The FC Barcelona Museum at Camp Nou is the second most visited museum in Barcelona. It loses out only to the Picasso Museum.
Photo by Muhammad Mansour
That shows you just how important football is to the city, and how many people venture to the grounds to discover more about this legendary team.
The Camp Nou Experience combines a collection of stop offs throughout the stadium, including a view of the pitch, the player’s tunnel, and the visitors’ changing rooms, but the most fascinating part of the tour is the Camp Nou museum.
Inside this educational vessel, there are hundreds of interactive displays that showcase the history of the club, including player successes, trophies, and stories from times gone by. If you want to get to know the Barcelona football team on a level that goes beyond cheering fans and sold-out games, you might want to check it out.
A trip to the Barcelona football museum goes hand in hand with the Camp Nou experience, and unfortunately you can’t visit it on its own – you have to buy a ticket for all the stadium attractions. This doesn’t really matter, though, as the museum is well worth the investment alone.
The History of the FC Barcelona Museum
The museum boasts a rich history that dates back to 1984, when it was opened under the presidency of Josep Lluis Nuñez. It went through a name change or two before it was restructured and opened as it is now on 15th June 2010.
After much planning and deliberating, the museum was split into three sections (see below for further details), and was decked out with interactive displays, brand spanking new touch screen TVs, and 3D cinemas that show the club’s history and other fascinating football information.
Today, it provides a space where football fans (and even those who are ambivalent about the sport) can get a feel for the passion behind FC Barcelona, and learn about the story of its overwhelming success. The modern day fixtures and fittings are a nice touch, and keep visitors busy for at least an hour or two.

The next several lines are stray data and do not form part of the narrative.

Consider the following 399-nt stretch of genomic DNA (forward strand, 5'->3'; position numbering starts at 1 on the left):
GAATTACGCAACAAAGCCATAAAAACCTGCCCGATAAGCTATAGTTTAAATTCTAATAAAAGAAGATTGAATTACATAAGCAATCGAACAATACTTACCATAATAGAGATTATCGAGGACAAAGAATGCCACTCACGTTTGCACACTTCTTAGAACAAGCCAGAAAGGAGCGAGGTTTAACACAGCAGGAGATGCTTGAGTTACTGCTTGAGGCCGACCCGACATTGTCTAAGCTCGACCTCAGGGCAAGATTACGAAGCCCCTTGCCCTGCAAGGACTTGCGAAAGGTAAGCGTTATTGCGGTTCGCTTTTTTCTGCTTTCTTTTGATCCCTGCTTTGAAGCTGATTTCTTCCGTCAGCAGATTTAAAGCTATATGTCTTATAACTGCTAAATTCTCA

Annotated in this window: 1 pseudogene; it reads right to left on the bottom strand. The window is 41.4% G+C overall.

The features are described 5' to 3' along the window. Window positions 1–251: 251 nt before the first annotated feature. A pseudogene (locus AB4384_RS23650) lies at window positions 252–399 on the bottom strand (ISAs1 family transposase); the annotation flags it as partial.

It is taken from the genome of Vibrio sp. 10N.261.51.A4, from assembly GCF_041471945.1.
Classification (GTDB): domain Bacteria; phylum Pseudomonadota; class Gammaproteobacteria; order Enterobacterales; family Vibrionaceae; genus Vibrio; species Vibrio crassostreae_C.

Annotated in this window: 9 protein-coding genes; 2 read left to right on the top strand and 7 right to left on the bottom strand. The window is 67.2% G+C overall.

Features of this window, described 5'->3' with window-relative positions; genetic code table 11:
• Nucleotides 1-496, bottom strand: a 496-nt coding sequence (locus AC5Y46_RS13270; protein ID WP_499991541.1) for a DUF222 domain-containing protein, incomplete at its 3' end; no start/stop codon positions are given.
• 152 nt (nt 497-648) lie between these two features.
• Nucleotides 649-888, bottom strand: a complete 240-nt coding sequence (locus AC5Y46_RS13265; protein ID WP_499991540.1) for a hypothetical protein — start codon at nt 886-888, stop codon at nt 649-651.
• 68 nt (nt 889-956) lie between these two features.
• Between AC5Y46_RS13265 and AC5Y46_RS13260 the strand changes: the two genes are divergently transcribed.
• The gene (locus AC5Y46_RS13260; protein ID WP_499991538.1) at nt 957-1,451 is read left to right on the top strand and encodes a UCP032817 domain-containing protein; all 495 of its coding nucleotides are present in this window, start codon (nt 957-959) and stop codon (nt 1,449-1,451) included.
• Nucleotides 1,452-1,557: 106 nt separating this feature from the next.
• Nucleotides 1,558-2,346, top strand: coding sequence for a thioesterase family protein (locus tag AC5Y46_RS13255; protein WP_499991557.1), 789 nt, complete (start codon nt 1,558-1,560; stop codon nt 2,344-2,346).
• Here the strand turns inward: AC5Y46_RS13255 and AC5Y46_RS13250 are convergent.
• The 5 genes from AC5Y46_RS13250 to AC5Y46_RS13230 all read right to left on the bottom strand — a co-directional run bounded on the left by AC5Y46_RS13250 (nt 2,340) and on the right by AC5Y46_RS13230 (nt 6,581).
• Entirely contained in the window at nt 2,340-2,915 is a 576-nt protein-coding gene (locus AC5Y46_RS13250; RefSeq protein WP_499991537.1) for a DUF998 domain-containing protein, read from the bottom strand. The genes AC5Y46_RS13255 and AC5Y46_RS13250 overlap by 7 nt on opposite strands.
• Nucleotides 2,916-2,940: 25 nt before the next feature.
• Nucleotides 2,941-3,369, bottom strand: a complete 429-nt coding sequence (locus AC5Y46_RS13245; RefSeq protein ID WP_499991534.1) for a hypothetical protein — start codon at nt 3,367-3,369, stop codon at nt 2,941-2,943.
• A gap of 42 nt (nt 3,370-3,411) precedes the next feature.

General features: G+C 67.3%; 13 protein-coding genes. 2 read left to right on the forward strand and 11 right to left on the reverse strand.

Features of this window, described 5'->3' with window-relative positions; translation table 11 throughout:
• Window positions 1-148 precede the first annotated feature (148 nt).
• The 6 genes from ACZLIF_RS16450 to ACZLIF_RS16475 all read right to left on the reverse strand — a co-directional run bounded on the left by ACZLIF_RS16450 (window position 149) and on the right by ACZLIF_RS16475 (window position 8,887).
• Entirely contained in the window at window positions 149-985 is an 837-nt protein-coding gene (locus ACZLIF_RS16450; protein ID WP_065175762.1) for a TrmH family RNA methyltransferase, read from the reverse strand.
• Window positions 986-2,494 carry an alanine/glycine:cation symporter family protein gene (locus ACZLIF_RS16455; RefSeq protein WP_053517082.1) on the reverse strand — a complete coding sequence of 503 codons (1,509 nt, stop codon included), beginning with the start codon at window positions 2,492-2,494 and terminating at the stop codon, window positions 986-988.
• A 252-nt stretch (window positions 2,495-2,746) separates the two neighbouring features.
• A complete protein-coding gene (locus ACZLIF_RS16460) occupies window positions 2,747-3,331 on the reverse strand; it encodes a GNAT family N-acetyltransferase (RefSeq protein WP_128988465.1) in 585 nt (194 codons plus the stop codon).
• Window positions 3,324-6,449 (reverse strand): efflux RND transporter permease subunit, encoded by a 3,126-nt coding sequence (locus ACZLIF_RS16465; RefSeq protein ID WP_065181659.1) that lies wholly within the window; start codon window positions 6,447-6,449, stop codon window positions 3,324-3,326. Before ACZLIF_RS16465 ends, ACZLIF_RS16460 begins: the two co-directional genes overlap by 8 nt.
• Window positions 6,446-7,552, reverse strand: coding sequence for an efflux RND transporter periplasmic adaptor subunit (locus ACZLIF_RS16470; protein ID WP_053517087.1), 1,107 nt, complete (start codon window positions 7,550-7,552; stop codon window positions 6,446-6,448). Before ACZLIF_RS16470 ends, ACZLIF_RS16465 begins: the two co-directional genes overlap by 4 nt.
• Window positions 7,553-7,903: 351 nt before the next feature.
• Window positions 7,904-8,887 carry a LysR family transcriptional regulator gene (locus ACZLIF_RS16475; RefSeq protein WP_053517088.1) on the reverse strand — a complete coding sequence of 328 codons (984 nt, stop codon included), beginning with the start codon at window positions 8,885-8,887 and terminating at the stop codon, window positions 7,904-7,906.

Things to See
The Historic Section
This is the largest part of the museum and offers a chronological walk down memory lane. Here, you can learn all about the growth of the club since its birth in 1899, including its most famous wins, its biggest failures, and the collection of well-loved players its seen along the way.
The display features a mishmash of printed information, videos, and documents that come together to create the big picture. Ideal if you’re a bit of a history buff, and perfect if you’re hoping to touch up your knowledge of the team.
Perhaps the most eye-catching thing about the museum is its wall-to-wall trophy cabinets that are packed full of shiny trophies and medals that span decades.
You can catch a glimpse of the Champions League Cup here, and even get a photo snapped with it (though this will set you back €13 if you want to buy the photograph at the end).
But even if you’re not a shiny-object enthusiast, the huge collection of trophies in all shapes and sizes is enough to raise an eyebrow.
The ‘Futbol Art’ Collection
There’s a whole section dedicated to all sorts of football related memorabilia and ephemera. In fact, some of it isn’t even related to football at all. Expect to browse things like old table football games, trophies from other local sports, and a collection of prints and artwork dedicated to the museum and football team (look out for pieces by Dali, Miro, and Tapies, which were created especially for the team).
In this section you’ll also come across the very boots that Ronald Koeman wore to score the winning goal in the European Cup Final in 1992. This wasn’t just any goal. This goal was scored in the 111th minute (21 minutes into extra time) and won Barcelona their very first European trophy.
The final leg of the museum is a constantly changing temporary exhibition. Here, you’ll find displays that showcase histories of individuals (like Joan Gamper – the man who founded FC Barcelona), and art shows dedicated to football and the local team. It’s pot luck what’s on in this exhibition room, so check out the website beforehand to see what you can expect.
Tickets for the museum have to be bought as part of the Camp Nou Tour package, which costs €23 for a standard ticket.
You can pick up an audioguide at the start of the tour, which will give you extra information on the displays in the museum and the history of it. Audioguides are an extra €5 and require a deposit in the form of ID.
The museum is open from 10am-6.30pm every day of the year except 1st January and 25th December. The last admittance is at 5.45pm, but you’ll want to set aside at least an hour to see all the exhibitions and the rest of the stadium.
The museum is one of the only parts of the tour that remains open on match days.